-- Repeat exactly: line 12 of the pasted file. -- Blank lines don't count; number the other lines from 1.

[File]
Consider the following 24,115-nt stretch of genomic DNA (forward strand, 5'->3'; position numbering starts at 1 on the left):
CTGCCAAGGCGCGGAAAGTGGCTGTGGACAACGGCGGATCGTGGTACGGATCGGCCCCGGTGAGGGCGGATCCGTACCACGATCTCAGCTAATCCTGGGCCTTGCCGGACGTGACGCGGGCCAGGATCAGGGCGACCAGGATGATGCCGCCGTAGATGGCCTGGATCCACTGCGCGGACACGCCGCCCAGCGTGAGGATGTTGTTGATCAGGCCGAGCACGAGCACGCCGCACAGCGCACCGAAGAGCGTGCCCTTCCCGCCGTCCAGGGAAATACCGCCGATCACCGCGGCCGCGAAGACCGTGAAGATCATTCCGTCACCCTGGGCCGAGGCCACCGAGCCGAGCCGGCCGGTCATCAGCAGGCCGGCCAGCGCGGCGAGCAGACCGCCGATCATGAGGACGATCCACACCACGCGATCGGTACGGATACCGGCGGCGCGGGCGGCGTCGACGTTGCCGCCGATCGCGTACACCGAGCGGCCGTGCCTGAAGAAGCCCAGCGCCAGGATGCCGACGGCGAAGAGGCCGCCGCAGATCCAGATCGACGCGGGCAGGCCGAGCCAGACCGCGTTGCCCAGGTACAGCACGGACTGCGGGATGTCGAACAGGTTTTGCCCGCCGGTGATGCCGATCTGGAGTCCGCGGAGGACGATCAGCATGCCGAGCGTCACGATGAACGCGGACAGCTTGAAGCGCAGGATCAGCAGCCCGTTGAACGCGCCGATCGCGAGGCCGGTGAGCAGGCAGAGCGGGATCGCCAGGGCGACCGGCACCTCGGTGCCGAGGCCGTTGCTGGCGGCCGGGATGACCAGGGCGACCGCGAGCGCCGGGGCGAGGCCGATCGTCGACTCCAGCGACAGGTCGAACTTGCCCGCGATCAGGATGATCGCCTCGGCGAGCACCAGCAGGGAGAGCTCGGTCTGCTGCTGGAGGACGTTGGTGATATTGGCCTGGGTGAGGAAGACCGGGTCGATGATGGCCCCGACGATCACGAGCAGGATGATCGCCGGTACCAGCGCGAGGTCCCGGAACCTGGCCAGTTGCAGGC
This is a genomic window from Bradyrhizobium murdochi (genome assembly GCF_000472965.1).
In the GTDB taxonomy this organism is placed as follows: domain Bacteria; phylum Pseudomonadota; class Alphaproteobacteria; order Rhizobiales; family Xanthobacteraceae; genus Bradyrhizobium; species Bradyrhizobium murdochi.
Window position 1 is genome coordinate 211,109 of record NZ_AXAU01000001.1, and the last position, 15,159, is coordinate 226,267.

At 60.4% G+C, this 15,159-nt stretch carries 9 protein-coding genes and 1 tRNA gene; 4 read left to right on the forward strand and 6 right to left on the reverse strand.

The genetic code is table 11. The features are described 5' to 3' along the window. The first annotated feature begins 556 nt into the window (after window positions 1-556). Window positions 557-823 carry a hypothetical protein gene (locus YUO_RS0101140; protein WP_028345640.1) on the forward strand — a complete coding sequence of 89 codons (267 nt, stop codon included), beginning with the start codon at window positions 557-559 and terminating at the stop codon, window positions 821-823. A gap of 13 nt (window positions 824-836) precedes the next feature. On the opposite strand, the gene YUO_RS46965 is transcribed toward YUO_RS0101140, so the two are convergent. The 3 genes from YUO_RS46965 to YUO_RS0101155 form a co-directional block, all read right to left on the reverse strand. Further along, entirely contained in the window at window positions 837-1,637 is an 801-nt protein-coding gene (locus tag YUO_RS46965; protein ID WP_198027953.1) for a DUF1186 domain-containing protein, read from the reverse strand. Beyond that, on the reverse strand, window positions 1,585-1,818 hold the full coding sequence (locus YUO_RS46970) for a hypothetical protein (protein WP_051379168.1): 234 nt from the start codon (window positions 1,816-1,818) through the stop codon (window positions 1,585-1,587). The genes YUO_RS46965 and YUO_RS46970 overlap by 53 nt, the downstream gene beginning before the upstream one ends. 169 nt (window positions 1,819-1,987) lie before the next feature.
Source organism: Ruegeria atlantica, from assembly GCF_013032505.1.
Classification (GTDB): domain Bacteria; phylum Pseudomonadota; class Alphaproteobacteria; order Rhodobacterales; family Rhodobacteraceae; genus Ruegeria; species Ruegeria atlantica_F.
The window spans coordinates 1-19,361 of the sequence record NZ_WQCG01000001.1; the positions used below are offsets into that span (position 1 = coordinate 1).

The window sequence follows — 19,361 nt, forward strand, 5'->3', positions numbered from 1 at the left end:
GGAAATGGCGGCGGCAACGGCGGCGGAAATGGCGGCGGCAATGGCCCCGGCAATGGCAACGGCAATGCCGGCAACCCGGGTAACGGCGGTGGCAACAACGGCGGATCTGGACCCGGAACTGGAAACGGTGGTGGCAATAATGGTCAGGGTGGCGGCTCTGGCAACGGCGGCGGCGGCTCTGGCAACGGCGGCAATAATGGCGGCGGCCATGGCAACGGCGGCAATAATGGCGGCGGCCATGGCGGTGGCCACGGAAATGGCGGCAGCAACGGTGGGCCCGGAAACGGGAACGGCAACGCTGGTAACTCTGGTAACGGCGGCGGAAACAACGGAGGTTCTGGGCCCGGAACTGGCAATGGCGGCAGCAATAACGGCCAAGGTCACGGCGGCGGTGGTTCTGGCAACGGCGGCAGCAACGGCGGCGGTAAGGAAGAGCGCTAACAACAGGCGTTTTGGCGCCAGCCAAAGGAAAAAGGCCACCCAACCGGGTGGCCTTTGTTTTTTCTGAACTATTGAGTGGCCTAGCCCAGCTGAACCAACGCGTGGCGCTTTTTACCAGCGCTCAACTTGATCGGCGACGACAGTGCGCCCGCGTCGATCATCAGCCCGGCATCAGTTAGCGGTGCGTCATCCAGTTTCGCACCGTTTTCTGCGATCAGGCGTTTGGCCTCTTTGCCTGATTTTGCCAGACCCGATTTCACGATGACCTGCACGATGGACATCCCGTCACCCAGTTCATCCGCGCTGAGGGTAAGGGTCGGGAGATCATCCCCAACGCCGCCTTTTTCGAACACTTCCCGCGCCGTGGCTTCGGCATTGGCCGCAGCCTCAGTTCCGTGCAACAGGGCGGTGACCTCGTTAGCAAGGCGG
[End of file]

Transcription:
GGAAATGGCGGCGGCAACGGCGGCGGAAATGGCGGCGGCAATGGCCCCGGCAATGGCAACGGCAATGCCGGCAACCCGGGTAACGGCGGTGGCAACAACGGCGGATCTGGACCCGGAACTGGAAACGGTGGTGGCAATAATGGTCAGGGTGGCGGCTCTGGCAACGGCGGCGGCGGCTCTGGCAACGGCGGCAATAATGGCGGCGGCCATGGCAACGGCGGCAATAATGGCGGCGGCCATGGCGGTGGCCACGGAAATGGCGGCAGCAACGGTGGGCCCGGAAACGGGAACGGCAACGCTGGTAACTCTGGTAACGGCGGCGGAAACAACGGAGGTTCTGGGCCCGGAACTGGCAATGGCGGCAGCAATAACGGCCAAGGTCACGGCGGCGGTGGTTCTGGCAACGGCGGCAGCAACGGCGGCGGTAAGGAAGAGCGCTAACAACAGGCGTTTTGGCGCCAGCCAAAGGAAAAAGGCCACCCAACCGGGTGGCCTTTGTTTTTTCTGAACTATTGAGTGGCCTAGCCCAGCTGAACCAACGCGTGGCGCTTTTTACCAGCGCTCAACTTGATCGGCGACGACAGTGCGCCCGCGTCGATCATCAGCCCGGCATCAGTTAGCGGTGCGTCATCCAGTTTCGCACCGTTTTCTGCGATCAGGCGTTTGGCCTCTTTGCCTGATTTTGCCAGACCCGATTTCACGATGACCTGCACGATGGACATCCCGTCACCCAGTTCATCCGCGCTGAGGGTAAGGGTCGGGAGATCATCCCCAACGCCGCCTTTTTCGAACACTTCCCGCGCCGTGGCTTCGGCATTGGCCGCAGCCTCAGTTCCGTGCAACAGGGCGGTGACCTCGTTAGCAAGGCGG